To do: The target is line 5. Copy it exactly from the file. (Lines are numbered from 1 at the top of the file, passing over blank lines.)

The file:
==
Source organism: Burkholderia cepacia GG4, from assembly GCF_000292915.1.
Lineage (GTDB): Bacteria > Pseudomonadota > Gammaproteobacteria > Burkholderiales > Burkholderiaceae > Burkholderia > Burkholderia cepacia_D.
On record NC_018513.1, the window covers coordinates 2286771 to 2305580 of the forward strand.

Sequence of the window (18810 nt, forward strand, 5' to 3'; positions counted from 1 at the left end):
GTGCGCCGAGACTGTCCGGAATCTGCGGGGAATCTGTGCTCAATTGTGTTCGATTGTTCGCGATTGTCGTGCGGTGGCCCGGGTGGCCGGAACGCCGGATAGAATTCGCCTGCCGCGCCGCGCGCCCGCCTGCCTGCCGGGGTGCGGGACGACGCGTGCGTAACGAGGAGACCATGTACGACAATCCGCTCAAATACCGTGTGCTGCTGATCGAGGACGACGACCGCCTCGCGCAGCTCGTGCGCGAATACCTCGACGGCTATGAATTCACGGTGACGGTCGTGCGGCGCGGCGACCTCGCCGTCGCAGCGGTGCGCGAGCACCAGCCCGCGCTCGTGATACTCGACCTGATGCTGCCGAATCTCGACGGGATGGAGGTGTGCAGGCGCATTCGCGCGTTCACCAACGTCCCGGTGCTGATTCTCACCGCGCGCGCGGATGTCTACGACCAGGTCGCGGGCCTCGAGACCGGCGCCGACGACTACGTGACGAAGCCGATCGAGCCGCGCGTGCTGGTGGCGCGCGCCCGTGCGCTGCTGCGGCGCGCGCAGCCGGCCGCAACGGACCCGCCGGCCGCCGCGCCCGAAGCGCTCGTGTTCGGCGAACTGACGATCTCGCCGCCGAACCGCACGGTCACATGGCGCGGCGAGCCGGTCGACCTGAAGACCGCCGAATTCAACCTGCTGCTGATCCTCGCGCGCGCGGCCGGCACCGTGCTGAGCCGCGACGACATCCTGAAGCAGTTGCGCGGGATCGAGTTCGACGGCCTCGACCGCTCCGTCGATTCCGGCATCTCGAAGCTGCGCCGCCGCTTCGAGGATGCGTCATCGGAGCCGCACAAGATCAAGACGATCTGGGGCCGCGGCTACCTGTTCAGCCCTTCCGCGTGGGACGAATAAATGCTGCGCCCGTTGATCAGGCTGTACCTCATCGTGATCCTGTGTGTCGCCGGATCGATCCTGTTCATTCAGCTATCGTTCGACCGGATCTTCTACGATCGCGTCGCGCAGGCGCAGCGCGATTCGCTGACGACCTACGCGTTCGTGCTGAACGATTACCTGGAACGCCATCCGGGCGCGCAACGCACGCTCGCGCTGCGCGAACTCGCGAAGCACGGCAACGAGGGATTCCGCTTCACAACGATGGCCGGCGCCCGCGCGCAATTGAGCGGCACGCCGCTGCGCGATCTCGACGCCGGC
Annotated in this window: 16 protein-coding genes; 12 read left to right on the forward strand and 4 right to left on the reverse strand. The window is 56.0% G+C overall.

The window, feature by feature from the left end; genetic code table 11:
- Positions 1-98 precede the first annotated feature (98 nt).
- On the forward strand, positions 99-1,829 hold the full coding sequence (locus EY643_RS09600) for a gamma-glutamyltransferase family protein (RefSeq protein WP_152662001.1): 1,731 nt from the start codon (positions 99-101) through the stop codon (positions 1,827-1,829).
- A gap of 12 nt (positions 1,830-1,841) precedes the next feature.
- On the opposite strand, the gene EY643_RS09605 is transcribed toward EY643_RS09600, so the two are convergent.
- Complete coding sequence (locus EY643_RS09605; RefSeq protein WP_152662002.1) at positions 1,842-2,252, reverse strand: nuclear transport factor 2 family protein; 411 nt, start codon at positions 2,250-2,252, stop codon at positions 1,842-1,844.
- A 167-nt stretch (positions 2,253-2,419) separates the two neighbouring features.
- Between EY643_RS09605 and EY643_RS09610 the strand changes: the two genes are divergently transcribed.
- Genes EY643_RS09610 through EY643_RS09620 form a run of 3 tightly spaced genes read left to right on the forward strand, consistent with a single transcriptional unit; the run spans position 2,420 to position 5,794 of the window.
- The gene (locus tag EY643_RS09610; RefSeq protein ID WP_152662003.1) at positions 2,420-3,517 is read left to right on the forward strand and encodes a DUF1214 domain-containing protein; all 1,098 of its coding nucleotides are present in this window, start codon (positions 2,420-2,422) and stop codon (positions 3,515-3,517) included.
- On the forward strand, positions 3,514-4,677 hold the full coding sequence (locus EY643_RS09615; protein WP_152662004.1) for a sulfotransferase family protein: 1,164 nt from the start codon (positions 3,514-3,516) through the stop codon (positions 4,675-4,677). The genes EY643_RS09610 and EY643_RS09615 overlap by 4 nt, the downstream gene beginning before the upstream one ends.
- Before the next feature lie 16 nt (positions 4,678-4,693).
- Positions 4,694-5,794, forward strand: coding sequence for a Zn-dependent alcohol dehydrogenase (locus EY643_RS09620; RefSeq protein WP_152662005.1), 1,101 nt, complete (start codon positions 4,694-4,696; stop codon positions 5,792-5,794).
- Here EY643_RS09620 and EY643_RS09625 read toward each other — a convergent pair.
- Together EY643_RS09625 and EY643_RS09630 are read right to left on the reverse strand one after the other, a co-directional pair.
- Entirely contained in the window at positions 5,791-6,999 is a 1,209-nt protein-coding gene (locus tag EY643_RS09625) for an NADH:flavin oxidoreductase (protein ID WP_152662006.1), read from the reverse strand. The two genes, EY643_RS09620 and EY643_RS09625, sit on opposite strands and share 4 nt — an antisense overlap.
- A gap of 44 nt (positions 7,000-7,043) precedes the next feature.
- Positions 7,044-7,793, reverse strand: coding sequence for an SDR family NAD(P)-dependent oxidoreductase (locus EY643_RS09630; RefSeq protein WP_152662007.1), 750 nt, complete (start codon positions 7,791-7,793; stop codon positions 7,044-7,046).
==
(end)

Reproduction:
GTGCGCCGAGACTGTCCGGAATCTGCGGGGAATCTGTGCTCAATTGTGTTCGATTGTTCGCGATTGTCGTGCGGTGGCCCGGGTGGCCGGAACGCCGGATAGAATTCGCCTGCCGCGCCGCGCGCCCGCCTGCCTGCCGGGGTGCGGGACGACGCGTGCGTAACGAGGAGACCATGTACGACAATCCGCTCAAATACCGTGTGCTGCTGATCGAGGACGACGACCGCCTCGCGCAGCTCGTGCGCGAATACCTCGACGGCTATGAATTCACGGTGACGGTCGTGCGGCGCGGCGACCTCGCCGTCGCAGCGGTGCGCGAGCACCAGCCCGCGCTCGTGATACTCGACCTGATGCTGCCGAATCTCGACGGGATGGAGGTGTGCAGGCGCATTCGCGCGTTCACCAACGTCCCGGTGCTGATTCTCACCGCGCGCGCGGATGTCTACGACCAGGTCGCGGGCCTCGAGACCGGCGCCGACGACTACGTGACGAAGCCGATCGAGCCGCGCGTGCTGGTGGCGCGCGCCCGTGCGCTGCTGCGGCGCGCGCAGCCGGCCGCAACGGACCCGCCGGCCGCCGCGCCCGAAGCGCTCGTGTTCGGCGAACTGACGATCTCGCCGCCGAACCGCACGGTCACATGGCGCGGCGAGCCGGTCGACCTGAAGACCGCCGAATTCAACCTGCTGCTGATCCTCGCGCGCGCGGCCGGCACCGTGCTGAGCCGCGACGACATCCTGAAGCAGTTGCGCGGGATCGAGTTCGACGGCCTCGACCGCTCCGTCGATTCCGGCATCTCGAAGCTGCGCCGCCGCTTCGAGGATGCGTCATCGGAGCCGCACAAGATCAAGACGATCTGGGGCCGCGGCTACCTGTTCAGCCCTTCCGCGTGGGACGAATAAATGCTGCGCCCGTTGATCAGGCTGTACCTCATCGTGATCCTGTGTGTCGCCGGATCGATCCTGTTCATTCAGCTATCGTTCGACCGGATCTTCTACGATCGCGTCGCGCAGGCGCAGCGCGATTCGCTGACGACCTACGCGTTCGTGCTGAACGATTACCTGGAACGCCATCCGGGCGCGCAACGCACGCTCGCGCTGCGCGAACTCGCGAAGCACGGCAACGAGGGATTCCGCTTCACAACGATGGCCGGCGCCCGCGCGCAATTGAGCGGCACGCCGCTGCGCGATCTCGACGCCGGC